Informal skills training programmes (ISTPs) are imperative in promoting the socio-economic development of poor people who have missed the opportunity to acquire formal skills training programmes (FSTPs). Mining companies have extensive multidisciplinary expertise in artisanal and technical skills, and are mandated by legislation to provide these skills to poor people to improve their socio-economic development. Mining companies subsequently report money spend on ISTPs without determining the contribution of such training to trainees� socio-economic development.
Protech training is an example of several ISTPs offered by Harmony Goldmine. It provides artisanal and technical skills to the youth of Wedela at Carletonville near Kusasalethu mining shaft. Harmony Goldmine reports money spend on their ISTPs, however due to the lack of studies programme contribution, Harmony does not know the contribution of Potech training to trainee�s socio-economic development. It was against this background that the researcher embarked on a study to determine the contribution of Harmony Goldmines� Protech training to trainees� socio-economic development with specific reference to trainees� human development, employment, human dignity, housing, healthcare, and food security.
The applied research study used a qualitative research approach. The research design was a collective intrinsic case study. Purposive sampling was used to select two trainers and sixteen trainees who were part of Protech training at Kusasalethu mining shaft from 2013 to 2015 as participants for the study. Data was collected by way of one-on-one interviews guided by a semi-structured interview schedule. Data was analysed in accordance to thematic analysis by Clark and Braun (2013). Relevant ethical considerations were adhered to during the study.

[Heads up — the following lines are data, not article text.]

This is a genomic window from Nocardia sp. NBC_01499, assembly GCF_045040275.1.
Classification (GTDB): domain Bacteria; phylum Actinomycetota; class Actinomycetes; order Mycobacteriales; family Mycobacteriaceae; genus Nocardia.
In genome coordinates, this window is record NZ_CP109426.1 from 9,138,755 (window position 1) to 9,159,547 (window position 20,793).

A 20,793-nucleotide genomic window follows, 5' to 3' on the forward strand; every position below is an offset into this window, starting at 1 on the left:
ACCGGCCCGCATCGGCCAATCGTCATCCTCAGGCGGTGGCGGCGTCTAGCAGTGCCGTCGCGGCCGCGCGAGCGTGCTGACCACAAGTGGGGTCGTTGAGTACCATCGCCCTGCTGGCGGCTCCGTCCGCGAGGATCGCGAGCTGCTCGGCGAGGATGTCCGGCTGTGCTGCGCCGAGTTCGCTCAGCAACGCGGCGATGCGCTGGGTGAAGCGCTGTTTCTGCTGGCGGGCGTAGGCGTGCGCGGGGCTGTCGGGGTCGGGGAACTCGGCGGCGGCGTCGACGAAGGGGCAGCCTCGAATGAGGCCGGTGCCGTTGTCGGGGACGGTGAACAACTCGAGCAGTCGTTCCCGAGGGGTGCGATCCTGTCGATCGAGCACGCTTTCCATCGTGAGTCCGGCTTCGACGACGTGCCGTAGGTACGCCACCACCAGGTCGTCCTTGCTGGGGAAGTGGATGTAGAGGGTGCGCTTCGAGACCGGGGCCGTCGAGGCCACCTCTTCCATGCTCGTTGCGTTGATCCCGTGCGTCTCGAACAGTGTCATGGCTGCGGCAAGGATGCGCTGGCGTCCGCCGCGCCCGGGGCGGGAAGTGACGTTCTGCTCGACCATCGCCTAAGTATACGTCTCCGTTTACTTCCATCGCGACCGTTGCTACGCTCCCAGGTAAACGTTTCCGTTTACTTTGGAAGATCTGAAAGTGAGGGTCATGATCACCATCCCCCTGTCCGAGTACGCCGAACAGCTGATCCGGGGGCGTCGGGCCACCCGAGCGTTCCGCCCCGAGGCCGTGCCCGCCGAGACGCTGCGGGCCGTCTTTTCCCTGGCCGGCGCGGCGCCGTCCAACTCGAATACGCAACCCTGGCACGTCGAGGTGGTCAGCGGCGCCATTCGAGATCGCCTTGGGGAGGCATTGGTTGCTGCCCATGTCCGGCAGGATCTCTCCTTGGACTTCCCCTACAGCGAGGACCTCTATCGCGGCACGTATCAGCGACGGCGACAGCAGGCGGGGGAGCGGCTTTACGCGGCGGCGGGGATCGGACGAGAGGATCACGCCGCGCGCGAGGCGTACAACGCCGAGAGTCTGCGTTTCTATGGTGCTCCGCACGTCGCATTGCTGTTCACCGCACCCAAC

The themes that emerged from the data was similar for trainers and trainees and therefore presented in an integrated manner. Findings indicate that Protech training contributes to socio-economic development in that trainees acquire skills that approve their capabilities to find employment or self-employment. However, trainees face challenges in starting their own businesses due to a lack of entrepreneurship skills and tools, and the brief training period to master the newly learnt skill(s).
A human rights-based approach was an appropriate conceptual framework to determine the contribution of Protech training to trainees� socio-economic development. Employed and self-employed trainees were able to renovate their homes, and to attain sufficient and quality food. However, only employed trainees were able to access private health care services. Protech training contributes to promoting human dignity, but the actualisation thereof is influenced by the employment status of trainees.
In order to optimise informal skills training programmes� contribution to socio-economic development, the researcher recommends that Protech training be extended to at least six months, that the mine provide apprenticeship and learnerships, and place graduate trainees into jobs.
Mini Dissertation (MSW)--University of Pretoria, 2018.